SUMMARY PARAGRAPH for PAC2
Microtubules are conserved cytoskeletal elements that form by the polymerization of alpha- and beta-tubulin heterodimers. The formation of polymerization-competent tubulin heterodimers requires that alpha-tubulin and beta-tubulin are properly folded. Specific cofactors are required for the post-chaperonin folding of alpha- and beta-tubulin in vitro and homologs of these cofactors have been found in numerous organisms, including S.cerevisiae (reviewed in 6).
In S.cerevisiae, PAC2 is a non-essential gene that is homologous to mammalian cofactor E (7, 1, 4). Consistent with the in vitro studies, genetic analyses of PAC2 demonstrate that Pac2p acts downstream of Alf1p/cofactor B in alpha-tubulin folding, and in parallel with Rbl2p/cofactor A and Cin1p/cofactor D, in beta-tubulin folding (7, 1, 4, 2). Similar to the other yeast cofactors, pac2 null mutants are super-sensitive to benomyl, a microtubule depolymerizing drug (7). Overexpression of Cin1p can suppress the benomyl sensitivity of pac2 null mutants (1), and Cin1p and Pac2p have been shown to interact in vivo (2). Pac2p physically interacts with alpha-tubulin (4, 8), likely mediated by its single CLIP-170 domain (4, 1), found in several microtubule-associated proteins.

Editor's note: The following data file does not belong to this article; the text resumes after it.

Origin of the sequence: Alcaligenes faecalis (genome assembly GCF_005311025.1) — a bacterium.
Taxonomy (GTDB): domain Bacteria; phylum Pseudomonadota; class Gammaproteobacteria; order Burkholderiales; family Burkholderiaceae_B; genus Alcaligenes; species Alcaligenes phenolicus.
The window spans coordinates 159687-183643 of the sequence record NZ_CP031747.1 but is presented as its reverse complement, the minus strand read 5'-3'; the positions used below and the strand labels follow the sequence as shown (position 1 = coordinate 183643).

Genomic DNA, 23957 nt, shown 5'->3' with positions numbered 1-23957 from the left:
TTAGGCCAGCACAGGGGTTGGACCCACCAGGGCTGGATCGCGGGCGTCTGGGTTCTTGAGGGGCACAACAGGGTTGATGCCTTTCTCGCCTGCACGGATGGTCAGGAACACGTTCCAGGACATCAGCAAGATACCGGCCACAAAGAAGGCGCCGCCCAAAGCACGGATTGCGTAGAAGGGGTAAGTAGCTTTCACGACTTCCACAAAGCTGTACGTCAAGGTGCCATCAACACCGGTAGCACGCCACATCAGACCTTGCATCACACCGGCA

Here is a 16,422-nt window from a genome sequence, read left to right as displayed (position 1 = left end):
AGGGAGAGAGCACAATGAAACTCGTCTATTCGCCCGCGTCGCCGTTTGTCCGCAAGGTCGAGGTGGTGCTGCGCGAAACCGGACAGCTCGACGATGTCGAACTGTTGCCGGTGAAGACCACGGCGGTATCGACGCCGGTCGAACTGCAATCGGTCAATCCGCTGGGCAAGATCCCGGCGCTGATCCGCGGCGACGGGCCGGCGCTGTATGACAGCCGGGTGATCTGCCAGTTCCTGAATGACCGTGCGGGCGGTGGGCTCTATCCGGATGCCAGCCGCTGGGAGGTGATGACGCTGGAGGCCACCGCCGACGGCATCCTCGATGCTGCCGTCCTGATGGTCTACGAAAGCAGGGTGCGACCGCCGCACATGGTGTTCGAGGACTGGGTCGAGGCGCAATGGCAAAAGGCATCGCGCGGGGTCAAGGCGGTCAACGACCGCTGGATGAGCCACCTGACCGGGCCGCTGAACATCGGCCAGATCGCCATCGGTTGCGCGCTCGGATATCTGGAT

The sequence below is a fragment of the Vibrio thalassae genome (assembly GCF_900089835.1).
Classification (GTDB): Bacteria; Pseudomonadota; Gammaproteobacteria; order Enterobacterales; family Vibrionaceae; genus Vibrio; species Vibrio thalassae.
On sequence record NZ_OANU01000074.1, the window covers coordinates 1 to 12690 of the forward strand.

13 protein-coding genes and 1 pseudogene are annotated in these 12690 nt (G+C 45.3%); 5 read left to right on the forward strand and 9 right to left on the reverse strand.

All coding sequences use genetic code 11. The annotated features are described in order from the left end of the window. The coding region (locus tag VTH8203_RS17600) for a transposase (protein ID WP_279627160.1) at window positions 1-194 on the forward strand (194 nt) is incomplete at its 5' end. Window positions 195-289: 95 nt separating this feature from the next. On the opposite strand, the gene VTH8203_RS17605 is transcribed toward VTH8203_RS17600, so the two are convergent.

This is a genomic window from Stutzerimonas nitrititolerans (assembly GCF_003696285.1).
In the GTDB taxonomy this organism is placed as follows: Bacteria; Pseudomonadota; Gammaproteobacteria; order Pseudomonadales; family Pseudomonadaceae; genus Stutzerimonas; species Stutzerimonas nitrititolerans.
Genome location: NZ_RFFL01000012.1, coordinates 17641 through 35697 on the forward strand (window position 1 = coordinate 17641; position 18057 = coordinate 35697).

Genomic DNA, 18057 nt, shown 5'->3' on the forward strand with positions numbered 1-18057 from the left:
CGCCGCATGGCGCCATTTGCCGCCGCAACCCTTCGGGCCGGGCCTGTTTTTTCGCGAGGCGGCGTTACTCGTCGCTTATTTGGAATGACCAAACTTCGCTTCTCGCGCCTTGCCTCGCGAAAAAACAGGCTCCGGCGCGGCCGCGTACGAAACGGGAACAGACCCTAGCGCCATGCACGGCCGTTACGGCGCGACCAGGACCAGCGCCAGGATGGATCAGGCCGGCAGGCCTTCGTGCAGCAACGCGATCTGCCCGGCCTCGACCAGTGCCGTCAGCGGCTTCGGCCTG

The PAC2 (Perish in the Absence of CIN8) gene was isolated in a genetic screen for mutants that were synthetically lethal with the mitotic kinesin, Cin8p (5).
Last updated: 2003-08-28